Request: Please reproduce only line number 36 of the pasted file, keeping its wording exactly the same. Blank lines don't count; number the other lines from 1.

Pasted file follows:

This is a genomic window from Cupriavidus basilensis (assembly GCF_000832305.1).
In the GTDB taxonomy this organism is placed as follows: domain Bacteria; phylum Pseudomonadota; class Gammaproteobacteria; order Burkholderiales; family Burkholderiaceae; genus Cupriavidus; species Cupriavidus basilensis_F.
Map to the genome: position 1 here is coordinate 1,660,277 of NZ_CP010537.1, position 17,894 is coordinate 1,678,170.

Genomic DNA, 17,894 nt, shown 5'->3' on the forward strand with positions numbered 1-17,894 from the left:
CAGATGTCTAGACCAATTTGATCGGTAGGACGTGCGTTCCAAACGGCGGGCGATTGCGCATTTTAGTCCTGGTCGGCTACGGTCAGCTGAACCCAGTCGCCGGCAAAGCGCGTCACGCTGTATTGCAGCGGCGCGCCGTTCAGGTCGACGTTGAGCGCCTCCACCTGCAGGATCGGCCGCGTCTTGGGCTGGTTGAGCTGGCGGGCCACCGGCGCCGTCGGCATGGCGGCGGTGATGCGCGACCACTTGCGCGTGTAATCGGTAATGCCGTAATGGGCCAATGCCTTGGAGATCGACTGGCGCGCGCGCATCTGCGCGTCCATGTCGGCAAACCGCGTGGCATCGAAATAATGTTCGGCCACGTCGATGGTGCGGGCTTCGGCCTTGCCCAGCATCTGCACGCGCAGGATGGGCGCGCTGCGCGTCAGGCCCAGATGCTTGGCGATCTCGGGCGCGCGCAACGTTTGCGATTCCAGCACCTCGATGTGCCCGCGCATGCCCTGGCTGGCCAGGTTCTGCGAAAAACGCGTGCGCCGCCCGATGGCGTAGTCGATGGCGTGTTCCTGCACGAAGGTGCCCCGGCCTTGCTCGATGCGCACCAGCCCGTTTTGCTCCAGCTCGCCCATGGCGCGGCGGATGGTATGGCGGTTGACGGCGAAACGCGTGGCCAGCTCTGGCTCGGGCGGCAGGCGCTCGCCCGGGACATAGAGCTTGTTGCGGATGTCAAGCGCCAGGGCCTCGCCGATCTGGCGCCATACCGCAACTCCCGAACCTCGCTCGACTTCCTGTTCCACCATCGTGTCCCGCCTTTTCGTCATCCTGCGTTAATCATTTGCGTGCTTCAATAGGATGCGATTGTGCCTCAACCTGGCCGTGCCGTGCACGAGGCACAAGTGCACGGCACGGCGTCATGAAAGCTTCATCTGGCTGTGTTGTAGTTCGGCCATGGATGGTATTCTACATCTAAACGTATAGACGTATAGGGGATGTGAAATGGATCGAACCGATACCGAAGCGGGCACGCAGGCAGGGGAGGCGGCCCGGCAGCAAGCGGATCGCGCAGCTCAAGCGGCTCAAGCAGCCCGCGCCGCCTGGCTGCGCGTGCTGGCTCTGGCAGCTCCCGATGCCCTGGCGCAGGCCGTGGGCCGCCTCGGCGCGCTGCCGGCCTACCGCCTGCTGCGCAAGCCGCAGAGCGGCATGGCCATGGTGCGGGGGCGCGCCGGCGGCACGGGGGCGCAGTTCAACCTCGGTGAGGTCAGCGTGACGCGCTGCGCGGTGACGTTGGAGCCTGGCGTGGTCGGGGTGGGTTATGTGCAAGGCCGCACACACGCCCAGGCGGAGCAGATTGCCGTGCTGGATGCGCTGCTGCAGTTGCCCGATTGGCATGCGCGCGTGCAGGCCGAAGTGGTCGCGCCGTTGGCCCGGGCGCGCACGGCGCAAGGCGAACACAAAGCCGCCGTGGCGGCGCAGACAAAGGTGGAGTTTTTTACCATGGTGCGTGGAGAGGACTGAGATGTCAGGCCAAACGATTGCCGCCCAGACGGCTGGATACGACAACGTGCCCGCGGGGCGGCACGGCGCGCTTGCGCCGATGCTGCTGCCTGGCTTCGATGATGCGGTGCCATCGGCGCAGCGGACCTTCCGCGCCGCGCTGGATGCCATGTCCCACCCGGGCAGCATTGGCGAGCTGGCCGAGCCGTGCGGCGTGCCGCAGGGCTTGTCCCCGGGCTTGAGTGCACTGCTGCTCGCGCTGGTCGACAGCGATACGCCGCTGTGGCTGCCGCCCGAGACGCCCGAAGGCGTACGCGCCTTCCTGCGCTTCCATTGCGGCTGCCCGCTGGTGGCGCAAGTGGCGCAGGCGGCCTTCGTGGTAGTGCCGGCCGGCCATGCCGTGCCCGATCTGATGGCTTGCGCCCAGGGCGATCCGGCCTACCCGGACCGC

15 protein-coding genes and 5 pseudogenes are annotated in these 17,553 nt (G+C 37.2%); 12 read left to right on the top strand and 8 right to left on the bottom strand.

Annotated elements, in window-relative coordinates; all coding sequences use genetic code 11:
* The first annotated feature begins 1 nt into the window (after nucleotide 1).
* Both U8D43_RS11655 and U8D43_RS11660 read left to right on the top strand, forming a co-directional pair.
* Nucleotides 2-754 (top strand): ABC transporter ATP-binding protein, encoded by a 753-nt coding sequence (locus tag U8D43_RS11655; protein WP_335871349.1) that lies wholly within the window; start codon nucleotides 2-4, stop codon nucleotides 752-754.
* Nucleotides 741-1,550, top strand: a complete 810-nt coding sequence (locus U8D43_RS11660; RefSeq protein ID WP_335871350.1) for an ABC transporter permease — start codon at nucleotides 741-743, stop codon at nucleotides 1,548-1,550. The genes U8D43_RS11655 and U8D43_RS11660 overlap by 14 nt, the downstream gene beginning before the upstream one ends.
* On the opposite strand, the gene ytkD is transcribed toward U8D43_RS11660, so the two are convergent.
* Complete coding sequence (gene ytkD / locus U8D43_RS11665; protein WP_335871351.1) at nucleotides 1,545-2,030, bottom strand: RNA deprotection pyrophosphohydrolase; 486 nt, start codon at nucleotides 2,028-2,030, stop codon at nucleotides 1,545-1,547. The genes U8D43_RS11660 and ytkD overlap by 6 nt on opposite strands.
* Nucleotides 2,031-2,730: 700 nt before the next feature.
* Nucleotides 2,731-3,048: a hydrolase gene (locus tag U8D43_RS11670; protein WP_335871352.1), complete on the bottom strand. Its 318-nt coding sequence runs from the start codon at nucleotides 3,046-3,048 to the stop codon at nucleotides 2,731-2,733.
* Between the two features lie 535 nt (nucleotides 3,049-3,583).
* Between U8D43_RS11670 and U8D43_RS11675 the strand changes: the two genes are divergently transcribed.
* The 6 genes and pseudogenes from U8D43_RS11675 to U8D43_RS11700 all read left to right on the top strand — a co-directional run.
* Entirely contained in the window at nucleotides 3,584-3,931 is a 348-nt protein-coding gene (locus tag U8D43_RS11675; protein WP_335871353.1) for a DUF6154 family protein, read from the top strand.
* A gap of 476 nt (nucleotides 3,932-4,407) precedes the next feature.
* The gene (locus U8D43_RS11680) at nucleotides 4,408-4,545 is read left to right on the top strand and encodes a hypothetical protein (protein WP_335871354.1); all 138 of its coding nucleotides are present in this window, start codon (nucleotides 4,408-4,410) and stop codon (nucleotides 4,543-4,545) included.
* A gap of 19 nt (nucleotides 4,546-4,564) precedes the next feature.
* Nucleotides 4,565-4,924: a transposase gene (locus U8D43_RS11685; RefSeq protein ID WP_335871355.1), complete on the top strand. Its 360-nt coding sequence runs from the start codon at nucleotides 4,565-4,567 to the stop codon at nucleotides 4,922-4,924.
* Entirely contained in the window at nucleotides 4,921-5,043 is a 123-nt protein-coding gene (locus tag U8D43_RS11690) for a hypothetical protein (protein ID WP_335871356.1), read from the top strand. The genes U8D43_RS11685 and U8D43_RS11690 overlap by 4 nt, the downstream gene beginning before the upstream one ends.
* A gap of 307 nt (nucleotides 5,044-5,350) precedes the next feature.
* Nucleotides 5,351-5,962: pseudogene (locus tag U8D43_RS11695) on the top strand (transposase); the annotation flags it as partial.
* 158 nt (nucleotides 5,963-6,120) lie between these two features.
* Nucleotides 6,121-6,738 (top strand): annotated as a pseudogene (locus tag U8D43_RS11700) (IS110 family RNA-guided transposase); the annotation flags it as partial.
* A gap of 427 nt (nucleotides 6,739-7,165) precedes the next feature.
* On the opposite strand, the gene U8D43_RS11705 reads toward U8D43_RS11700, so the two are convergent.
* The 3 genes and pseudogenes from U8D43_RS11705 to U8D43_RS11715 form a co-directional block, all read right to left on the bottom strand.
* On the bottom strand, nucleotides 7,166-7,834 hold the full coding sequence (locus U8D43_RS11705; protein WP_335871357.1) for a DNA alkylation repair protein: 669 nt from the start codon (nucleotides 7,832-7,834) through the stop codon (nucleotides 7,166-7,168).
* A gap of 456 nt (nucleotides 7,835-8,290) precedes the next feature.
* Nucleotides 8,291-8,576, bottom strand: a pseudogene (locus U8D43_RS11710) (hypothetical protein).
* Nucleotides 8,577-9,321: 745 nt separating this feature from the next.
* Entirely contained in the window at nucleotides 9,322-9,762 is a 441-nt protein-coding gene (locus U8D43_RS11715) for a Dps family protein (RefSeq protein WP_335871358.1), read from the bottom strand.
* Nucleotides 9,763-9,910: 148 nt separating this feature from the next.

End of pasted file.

* Entirely contained in the window at nucleotides 9,322-9,762 is a 441-nt protein-coding gene (locus U8D43_RS11715) for a Dps family protein (RefSeq protein WP_335871358.1), read from the bottom strand.